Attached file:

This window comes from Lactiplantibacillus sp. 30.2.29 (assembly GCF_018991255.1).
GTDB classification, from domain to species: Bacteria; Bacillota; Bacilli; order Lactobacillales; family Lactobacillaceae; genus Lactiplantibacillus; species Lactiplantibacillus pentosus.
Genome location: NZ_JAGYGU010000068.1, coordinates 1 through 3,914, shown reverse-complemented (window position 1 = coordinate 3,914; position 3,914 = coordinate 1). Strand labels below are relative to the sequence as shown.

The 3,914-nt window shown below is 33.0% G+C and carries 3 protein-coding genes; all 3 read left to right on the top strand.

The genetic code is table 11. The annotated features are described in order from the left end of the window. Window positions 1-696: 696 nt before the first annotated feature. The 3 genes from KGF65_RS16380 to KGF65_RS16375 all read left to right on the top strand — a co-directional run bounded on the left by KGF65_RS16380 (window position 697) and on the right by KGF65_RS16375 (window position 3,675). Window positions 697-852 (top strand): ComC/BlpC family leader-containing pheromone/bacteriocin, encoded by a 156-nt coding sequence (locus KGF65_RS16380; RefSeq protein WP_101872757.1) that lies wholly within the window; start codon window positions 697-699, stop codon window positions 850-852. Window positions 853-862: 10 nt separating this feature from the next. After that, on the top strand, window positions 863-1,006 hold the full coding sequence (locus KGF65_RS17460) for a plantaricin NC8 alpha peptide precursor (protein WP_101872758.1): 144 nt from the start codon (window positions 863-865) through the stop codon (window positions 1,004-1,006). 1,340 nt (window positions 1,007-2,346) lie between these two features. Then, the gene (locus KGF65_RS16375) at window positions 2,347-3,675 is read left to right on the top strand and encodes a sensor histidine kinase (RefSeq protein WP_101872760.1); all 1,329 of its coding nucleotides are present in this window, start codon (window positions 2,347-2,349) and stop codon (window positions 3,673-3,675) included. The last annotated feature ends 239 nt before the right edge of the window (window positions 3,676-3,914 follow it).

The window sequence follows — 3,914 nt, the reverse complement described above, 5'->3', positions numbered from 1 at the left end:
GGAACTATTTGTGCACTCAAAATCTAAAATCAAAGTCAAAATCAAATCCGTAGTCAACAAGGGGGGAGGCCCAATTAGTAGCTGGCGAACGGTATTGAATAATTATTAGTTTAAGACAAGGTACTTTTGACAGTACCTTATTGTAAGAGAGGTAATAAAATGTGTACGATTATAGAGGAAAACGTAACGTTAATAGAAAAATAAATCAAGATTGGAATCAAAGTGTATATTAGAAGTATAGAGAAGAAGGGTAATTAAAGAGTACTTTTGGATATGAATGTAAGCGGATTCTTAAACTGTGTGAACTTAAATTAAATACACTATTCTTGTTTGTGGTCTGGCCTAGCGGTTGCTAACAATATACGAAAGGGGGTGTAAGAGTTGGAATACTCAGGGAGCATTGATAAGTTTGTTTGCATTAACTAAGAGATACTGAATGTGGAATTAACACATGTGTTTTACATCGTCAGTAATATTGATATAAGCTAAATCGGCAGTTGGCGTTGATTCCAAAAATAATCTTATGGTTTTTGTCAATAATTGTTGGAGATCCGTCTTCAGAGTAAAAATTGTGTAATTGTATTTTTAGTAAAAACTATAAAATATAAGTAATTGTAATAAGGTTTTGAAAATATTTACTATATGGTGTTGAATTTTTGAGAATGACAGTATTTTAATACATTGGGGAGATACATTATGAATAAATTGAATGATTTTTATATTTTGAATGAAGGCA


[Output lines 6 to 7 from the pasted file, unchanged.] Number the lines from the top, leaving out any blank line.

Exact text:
The window sequence follows — 3,914 nt, the reverse complement described above, 5'->3', positions numbered from 1 at the left end:
GGAACTATTTGTGCACTCAAAATCTAAAATCAAAGTCAAAATCAAATCCGTAGTCAACAAGGGGGGAGGCCCAATTAGTAGCTGGCGAACGGTATTGAATAATTATTAGTTTAAGACAAGGTACTTTTGACAGTACCTTATTGTAAGAGAGGTAATAAAATGTGTACGATTATAGAGGAAAACGTAACGTTAATAGAAAAATAAATCAAGATTGGAATCAAAGTGTATATTAGAAGTATAGAGAAGAAGGGTAATTAAAGAGTACTTTTGGATATGAATGTAAGCGGATTCTTAAACTGTGTGAACTTAAATTAAATACACTATTCTTGTTTGTGGTCTGGCCTAGCGGTTGCTAACAATATACGAAAGGGGGTGTAAGAGTTGGAATACTCAGGGAGCATTGATAAGTTTGTTTGCATTAACTAAGAGATACTGAATGTGGAATTAACACATGTGTTTTACATCGTCAGTAATATTGATATAAGCTAAATCGGCAGTTGGCGTTGATTCCAAAAATAATCTTATGGTTTTTGTCAATAATTGTTGGAGATCCGTCTTCAGAGTAAAAATTGTGTAATTGTATTTTTAGTAAAAACTATAAAATATAAGTAATTGTAATAAGGTTTTGAAAATATTTACTATATGGTGTTGAATTTTTGAGAATGACAGTATTTTAATACATTGGGGAGATACATTATGAATAAATTGAATGATTTTTATATTTTGAATGAAGGCA